dog with the most health issues

If you’re thinking of getting a dog, it’s important to know what kind of health problems your pooch might be susceptible to. This will give you peace of mind as you care for your pet and save you trips to the vet!

Genetic predispositions can make a dog more prone to certain diseases. But that doesn’t mean your dog can’t live a happy, healthy life!

Bernese Mountain Dog

As one of the larger dogs, the Bernese mountain dog has some health issues that have a greater than average incidence in the breed. Some of these are hereditary and some can be prevented through good breeding practices.

Von Willebrand’s disease is a blood clotting disorder that can be inherited and can occur at any age. This can make it difficult for your Bernese to heal from surgery or an injury because they cannot clot normally.

The resulting bleeding can lead to kidney failure, liver damage, heart disease, and even death. The best way to know if your dog has this condition is through a DNA test.

Hemangiosarcoma is a type of tumor that commonly develops in the spleen and sometimes other organs. These tumors can rupture, causing severe internal bleeding.

Eye diseases including progressive retinal atrophy (PRA), cataracts, and glaucoma are also prevalent in this breed. Owners are urged to have their dogs checked regularly by a canine ophthalmologist throughout their lives.

English Bulldog

The English Bulldog has the most health issues of all breeds, according to veterinarians. Its unique body and head structure has caused them to suffer from a host of health problems over time.

They have a short face, protruding jaws and skin folds, making them more susceptible to a variety of health conditions. These health issues include bloating, a blood-clotting disease called Von Willebrand’s disease, inherited deafness, urinary problems and heart and kidney disease.

It also can develop a condition called hypothyroidism, which is when the thyroid gland doesn’t produce enough hormones to keep your dog healthy.

These health problems can be prevented by having your dog bred only from breeders who are responsible and follow good breeding practices. You can also help your dog avoid these health issues by giving him a proper diet and lots of exercise.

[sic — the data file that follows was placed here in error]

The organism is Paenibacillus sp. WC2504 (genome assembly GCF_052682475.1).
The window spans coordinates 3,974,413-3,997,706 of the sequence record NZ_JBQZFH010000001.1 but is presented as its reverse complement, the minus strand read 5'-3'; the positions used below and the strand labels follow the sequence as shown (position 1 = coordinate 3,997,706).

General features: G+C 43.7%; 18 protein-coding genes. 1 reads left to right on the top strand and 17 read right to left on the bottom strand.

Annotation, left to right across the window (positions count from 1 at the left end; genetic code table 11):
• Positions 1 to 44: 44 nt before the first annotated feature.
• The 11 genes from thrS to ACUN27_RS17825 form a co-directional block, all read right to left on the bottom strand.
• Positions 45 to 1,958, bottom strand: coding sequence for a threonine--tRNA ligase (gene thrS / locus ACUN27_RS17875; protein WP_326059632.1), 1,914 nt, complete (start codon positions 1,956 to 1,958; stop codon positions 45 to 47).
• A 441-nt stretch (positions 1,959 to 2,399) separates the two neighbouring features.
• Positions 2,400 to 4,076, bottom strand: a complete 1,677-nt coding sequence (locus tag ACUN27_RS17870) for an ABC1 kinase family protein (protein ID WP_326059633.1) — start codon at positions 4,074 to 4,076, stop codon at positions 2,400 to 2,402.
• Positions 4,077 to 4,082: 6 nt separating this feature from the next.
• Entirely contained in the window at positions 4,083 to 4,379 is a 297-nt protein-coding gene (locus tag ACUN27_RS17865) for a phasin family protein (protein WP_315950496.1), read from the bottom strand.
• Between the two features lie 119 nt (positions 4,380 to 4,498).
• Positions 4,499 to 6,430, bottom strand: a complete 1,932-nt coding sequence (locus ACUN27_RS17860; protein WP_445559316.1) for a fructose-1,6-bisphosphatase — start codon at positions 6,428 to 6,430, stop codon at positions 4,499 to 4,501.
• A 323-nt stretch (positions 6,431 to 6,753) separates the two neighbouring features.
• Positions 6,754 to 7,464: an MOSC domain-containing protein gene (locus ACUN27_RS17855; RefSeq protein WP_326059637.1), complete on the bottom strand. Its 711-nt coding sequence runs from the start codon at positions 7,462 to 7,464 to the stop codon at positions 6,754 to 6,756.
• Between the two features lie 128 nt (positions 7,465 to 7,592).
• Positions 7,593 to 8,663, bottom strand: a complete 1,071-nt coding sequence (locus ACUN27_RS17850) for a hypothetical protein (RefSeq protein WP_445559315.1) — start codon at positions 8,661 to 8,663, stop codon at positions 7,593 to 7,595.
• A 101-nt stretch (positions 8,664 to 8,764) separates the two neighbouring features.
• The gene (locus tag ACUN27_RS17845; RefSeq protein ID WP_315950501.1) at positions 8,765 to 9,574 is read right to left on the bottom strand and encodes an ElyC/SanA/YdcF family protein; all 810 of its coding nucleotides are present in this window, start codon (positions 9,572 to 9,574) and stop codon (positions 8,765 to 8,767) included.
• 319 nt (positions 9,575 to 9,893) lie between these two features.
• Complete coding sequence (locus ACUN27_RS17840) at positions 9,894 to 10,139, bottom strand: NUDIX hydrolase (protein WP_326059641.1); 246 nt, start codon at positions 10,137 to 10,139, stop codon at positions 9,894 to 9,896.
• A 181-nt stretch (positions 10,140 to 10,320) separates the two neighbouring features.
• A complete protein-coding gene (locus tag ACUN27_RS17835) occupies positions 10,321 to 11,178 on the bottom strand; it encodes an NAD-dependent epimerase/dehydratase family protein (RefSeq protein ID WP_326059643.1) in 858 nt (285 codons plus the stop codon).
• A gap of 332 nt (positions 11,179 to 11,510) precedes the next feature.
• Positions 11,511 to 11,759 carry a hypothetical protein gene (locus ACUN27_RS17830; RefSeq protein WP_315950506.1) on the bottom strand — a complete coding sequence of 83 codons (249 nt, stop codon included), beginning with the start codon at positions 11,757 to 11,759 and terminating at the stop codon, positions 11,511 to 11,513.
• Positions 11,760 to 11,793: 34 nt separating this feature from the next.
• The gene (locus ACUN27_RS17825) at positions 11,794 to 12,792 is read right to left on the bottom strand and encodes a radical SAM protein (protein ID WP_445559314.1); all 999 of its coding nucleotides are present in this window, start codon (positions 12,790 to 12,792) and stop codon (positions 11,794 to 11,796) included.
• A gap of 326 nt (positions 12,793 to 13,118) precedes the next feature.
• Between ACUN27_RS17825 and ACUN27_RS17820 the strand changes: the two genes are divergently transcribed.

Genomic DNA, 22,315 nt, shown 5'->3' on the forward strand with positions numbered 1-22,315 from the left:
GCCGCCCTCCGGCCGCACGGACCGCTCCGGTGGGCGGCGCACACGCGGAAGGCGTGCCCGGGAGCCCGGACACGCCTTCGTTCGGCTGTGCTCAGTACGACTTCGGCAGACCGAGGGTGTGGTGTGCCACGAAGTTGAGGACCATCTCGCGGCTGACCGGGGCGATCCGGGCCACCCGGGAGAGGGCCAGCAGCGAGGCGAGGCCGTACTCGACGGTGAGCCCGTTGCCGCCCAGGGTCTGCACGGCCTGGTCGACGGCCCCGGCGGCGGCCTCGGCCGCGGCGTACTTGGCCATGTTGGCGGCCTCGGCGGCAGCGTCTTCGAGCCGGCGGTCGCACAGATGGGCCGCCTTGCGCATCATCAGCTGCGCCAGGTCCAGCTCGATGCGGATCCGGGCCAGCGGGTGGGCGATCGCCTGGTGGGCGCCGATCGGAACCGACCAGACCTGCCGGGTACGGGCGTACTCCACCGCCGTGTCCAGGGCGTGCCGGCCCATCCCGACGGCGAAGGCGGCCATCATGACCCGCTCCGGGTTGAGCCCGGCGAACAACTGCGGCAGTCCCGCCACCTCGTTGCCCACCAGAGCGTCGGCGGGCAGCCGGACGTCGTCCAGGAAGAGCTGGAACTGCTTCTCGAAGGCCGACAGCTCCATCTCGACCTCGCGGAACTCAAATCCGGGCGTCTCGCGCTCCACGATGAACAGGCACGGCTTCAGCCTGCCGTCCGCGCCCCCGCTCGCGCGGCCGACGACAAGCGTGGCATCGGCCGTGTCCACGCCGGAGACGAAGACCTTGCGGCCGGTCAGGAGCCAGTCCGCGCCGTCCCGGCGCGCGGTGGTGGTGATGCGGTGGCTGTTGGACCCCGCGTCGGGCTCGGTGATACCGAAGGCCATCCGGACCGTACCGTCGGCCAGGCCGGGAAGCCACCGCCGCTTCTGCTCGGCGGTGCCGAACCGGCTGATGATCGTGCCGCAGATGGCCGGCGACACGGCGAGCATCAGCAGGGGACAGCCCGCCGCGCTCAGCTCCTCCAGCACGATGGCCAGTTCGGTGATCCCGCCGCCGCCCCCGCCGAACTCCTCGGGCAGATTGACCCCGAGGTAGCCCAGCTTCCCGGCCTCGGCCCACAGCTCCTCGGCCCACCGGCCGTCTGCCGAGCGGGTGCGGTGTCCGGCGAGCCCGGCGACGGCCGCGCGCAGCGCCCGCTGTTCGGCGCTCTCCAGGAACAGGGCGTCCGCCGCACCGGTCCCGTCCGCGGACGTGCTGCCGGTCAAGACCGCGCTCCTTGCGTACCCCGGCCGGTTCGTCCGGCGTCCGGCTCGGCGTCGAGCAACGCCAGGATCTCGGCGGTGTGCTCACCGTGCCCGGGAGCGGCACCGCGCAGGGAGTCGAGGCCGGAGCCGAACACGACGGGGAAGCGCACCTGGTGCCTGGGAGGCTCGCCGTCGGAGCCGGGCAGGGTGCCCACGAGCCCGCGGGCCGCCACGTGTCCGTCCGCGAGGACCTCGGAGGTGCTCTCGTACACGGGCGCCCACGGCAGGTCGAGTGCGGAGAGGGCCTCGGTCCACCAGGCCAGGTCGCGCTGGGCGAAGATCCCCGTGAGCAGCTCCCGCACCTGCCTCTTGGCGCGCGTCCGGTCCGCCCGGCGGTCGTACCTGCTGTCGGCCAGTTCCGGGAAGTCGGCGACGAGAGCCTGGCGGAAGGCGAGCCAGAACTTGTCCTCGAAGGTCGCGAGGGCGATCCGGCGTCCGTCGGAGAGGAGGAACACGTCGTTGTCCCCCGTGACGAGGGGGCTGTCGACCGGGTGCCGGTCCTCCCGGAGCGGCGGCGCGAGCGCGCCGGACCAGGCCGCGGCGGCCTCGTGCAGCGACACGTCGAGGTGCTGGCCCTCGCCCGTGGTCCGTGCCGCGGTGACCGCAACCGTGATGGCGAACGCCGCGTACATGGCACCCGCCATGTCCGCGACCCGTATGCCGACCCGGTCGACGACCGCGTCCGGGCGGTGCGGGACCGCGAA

They also need regular grooming to prevent a host of skin issues from developing. Loose skin and skin folds trap moisture, which can lead to a host of skin problems, including dermatitis, hair loss and itching.


Weimaraners are generally healthy, but they’re also prone to a number of health problems. Some of these conditions are purely genetic, while others can be caused by environmental factors.

Hip Dysplasia: This condition occurs when the dog’s hip joints don’t develop properly, causing them to rub against each other as they move. It’s often inherited and can cause severe pain and discomfort for the dog.

Dental Problems: Weimaraners are prone to dental disease, especially during their adult years. Tartar buildup can lead to gum disease, which in turn can affect the kidneys, heart, and other parts of your dog’s body.

Osteosarcoma: This type of cancer occurs in large breeds, including Weimaraners. It typically affects a single bone, but it can spread to other parts of the body and be fatal.

Weimaraners are usually quite energetic and active, so they need a lot of exercise to stay healthy and happy. They’re also susceptible to separation anxiety, which can make them incredibly agitated when left alone.

Cocker Spaniel

The Cocker Spaniel is a sociable breed that loves being with people. They’re also very intelligent and like to learn.

Despite their sweet nature, however, the Cocker is susceptible to many health issues. Some are hereditary and some are due to environmental factors.

Ear infections, for example, are very common in this breed because their folded ear flap blocks airflow and makes them a magnet for dirt and moisture. It’s easy for fungi, mites and yeast to get inside the ear and cause infections.

They can also develop luxating patellas, a condition where the kneecap slips out of place. It’s important to see your vet if your Cocker has these, or if it occurs more than two times in one leg.

This breed is also prone to hypothyroidism, a thyroid disorder that causes recurring skin and ear infections. It can also lead to weight gain, joint pain and weakness. Fortunately, there are treatments available for dogs with this disease.